NEH workshop: Teachers get history lesson at Sunnyside

Published:

Friday, 7/12/2013 11:26am

Washington Irving’s Sunnyside served as a classroom recently for 40 elementary and secondary teachers from around the country. The educators visited the author’s home as part of a workshop focusing on the Hudson River and modernization in 19th-century America. The weeklong workshop and a second one later this month are presented by Ramapo College in Mahway, N.J., and funded by a grant from the National Endowment for the Humanities (NEH). 

Sunnyside was the third stop on the workshop’s itinerary, which follows the river upstream, from New York Harbor to Yonkers and, after Sunnyside, the Hudson Highlands.

In the 1800s, the river was a commercial thoroughfare, a tourist destination and the scene of dramatic technological, industrial, and environmental changes. Stephen Rice, one of two Ramapo College professors leading the group, explained that during this time, people began seeking a respite from the rapid industrialization occurring in New York City by heading upriver to the Hudson Valley. The resulting boom in tourism was good for the region’s economy, but it had a negative impact on the environment.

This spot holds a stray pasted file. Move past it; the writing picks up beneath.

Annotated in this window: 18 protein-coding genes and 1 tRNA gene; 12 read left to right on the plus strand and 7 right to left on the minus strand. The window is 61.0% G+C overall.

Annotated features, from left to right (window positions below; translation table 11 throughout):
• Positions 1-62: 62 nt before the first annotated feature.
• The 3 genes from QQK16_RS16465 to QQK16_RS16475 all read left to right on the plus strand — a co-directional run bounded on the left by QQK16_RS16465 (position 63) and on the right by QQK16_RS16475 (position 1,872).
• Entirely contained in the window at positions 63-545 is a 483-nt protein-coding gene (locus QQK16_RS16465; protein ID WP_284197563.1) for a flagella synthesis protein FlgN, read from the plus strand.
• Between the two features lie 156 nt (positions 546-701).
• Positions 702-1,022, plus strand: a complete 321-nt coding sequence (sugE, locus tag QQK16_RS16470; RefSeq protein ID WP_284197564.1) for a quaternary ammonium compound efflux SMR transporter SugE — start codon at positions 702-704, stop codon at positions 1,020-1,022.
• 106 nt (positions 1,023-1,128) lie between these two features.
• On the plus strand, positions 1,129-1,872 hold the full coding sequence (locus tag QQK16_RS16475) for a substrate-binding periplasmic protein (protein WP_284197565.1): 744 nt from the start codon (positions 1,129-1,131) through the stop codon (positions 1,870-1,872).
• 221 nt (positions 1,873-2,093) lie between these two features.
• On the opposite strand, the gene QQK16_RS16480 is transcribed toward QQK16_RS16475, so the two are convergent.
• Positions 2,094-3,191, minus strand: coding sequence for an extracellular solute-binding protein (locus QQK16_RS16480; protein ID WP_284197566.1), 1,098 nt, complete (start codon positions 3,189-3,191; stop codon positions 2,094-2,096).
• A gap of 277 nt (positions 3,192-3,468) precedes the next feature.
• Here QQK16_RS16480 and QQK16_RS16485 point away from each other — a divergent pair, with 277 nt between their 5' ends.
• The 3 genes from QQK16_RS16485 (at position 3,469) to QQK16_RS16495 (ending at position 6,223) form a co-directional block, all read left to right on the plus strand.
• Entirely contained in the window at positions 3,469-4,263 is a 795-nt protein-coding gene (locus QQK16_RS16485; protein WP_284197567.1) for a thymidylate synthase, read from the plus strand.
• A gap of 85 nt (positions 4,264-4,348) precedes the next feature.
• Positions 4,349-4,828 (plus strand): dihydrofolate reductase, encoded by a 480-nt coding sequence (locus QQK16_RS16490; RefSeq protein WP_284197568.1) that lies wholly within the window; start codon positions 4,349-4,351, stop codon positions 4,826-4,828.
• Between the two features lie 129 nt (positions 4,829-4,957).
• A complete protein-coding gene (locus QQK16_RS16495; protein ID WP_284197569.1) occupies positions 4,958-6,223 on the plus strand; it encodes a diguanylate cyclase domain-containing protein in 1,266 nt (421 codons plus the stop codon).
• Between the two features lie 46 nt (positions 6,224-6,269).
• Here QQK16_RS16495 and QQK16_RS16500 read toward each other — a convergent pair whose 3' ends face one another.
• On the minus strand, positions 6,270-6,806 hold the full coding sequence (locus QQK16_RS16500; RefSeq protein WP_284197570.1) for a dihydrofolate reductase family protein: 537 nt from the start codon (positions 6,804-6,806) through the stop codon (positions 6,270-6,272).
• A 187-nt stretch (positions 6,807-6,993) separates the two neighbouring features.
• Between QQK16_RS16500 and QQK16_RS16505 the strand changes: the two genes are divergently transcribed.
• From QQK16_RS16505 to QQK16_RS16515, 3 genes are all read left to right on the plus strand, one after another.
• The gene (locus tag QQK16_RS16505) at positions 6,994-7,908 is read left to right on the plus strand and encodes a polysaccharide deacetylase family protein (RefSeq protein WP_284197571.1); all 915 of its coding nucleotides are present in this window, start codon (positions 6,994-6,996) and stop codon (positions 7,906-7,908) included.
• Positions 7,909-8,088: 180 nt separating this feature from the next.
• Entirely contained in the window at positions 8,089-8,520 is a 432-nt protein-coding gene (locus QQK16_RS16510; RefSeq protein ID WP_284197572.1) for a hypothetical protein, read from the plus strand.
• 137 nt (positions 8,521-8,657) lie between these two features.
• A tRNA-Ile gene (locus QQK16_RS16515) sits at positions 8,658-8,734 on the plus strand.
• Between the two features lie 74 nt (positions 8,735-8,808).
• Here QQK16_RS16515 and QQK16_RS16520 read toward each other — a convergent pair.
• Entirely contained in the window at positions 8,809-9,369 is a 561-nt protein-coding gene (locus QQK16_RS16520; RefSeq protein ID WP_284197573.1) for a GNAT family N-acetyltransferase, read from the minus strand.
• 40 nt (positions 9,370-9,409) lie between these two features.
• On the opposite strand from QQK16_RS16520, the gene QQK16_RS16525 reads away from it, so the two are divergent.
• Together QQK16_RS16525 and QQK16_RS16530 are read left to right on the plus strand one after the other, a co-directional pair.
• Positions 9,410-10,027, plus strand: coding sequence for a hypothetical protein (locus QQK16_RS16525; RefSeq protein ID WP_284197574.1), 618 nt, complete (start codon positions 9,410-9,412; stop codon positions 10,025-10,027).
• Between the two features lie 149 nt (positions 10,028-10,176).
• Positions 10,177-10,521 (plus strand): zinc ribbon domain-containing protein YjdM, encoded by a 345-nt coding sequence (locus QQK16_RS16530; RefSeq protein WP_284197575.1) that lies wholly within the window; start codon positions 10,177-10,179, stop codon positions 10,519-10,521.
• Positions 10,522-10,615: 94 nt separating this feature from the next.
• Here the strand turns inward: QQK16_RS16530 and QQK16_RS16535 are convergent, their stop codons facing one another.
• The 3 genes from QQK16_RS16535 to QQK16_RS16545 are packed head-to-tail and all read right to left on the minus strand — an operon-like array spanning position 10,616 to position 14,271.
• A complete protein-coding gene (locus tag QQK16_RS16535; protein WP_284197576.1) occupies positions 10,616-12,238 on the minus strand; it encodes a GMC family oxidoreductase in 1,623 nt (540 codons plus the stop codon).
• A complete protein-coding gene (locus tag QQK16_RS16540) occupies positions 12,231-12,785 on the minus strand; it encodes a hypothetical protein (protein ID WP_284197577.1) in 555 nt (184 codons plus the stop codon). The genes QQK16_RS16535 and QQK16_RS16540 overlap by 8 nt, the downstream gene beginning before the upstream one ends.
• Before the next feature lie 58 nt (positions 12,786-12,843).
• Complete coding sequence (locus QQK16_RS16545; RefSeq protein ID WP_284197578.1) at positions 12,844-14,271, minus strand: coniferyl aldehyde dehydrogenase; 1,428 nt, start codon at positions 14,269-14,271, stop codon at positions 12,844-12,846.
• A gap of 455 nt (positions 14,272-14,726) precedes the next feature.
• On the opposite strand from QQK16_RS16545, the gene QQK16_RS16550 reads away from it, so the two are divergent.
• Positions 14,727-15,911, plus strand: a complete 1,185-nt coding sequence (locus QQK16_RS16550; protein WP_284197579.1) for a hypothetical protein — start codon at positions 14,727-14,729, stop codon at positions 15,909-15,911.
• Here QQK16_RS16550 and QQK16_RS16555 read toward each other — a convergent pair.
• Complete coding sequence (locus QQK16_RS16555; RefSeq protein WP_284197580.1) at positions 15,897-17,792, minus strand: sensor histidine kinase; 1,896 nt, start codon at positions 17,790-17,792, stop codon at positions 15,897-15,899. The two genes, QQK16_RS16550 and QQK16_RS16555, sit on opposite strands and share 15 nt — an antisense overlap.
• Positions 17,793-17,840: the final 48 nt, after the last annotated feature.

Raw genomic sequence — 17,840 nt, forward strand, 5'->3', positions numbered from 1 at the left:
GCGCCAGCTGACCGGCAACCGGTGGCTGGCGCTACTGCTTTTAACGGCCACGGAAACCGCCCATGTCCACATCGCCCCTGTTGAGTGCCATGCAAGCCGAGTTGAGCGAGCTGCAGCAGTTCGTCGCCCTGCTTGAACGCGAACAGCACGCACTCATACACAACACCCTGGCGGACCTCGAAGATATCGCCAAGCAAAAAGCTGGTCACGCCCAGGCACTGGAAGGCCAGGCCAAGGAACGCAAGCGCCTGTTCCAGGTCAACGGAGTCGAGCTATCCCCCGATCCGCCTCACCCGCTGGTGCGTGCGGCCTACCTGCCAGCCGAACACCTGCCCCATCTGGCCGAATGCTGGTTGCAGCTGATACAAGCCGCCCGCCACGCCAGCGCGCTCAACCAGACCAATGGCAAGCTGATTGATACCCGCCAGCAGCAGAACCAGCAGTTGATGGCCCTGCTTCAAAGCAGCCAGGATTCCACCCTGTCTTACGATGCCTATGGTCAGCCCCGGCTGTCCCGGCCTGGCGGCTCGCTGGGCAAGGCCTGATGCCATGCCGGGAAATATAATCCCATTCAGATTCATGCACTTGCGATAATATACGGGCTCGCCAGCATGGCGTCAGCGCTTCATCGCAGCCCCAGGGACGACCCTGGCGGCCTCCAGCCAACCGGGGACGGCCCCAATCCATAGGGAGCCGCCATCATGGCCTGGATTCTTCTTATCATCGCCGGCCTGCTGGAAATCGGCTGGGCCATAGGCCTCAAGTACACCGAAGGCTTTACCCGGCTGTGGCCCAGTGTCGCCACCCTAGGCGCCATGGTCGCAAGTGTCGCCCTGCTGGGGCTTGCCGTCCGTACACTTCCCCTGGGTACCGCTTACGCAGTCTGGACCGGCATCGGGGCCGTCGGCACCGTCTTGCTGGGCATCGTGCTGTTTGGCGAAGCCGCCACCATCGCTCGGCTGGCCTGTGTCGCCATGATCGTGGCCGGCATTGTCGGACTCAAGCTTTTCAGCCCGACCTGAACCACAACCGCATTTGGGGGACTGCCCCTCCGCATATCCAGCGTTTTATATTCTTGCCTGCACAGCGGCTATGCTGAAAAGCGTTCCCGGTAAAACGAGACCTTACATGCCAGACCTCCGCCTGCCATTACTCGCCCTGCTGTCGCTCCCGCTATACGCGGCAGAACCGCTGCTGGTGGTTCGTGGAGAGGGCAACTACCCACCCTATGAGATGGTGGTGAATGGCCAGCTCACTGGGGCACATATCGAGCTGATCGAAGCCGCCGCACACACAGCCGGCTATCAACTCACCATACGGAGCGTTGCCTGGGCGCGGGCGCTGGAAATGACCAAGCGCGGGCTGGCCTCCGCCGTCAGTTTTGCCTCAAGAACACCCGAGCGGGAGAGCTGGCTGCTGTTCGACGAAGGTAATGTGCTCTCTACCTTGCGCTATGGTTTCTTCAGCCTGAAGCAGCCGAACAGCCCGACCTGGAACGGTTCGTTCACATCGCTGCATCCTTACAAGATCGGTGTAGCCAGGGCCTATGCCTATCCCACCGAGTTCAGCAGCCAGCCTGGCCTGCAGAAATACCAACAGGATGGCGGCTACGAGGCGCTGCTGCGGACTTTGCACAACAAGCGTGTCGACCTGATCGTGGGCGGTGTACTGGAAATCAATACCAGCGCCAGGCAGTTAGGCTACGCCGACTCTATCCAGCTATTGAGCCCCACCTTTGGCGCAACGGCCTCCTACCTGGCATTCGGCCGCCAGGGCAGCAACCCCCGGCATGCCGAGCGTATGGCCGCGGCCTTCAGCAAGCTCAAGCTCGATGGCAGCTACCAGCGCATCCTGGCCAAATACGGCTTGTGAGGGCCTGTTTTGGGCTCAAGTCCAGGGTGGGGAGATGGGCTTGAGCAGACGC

“Sunnyside is the perfect spot for that discussion,’’ Rice said. He pointed to the Metro-North passenger railroad line that runs between the house and the river as a concrete example of how modernization conflicted with the natural environment that Irving loved and worked so hard to create in the home’s landscape.

The railroad opened in 1849, 10 years after Irving settled there. While the author appreciated its convenience as a mode of transportation, he bemoaned the impact progress had on his beloved Hudson River. He wrote, “If the Garden of Eden were now on earth, someone would try to put a railroad through it.’’

Workshop participants were also drawn to Sunnyside because of its connection to Irving, America’s first internationally known author. “Teachers use Washington Irving in their classrooms,’’ explained Rice, “and every student knows ‘The Legend of Sleepy Hollow.’ ”

For the teachers, touring the home and its grounds gave them a clear picture of 19th-century life, as well as insight into Irving’s character. “I loved hearing how they (the Irvings) were so excited about children, even the servants’ kids,” said one of the workshop participants.

Another is looking forward to sharing stories she heard on the tour with her students. “When you can make history feel real, kids can relate to that,’’ she said.

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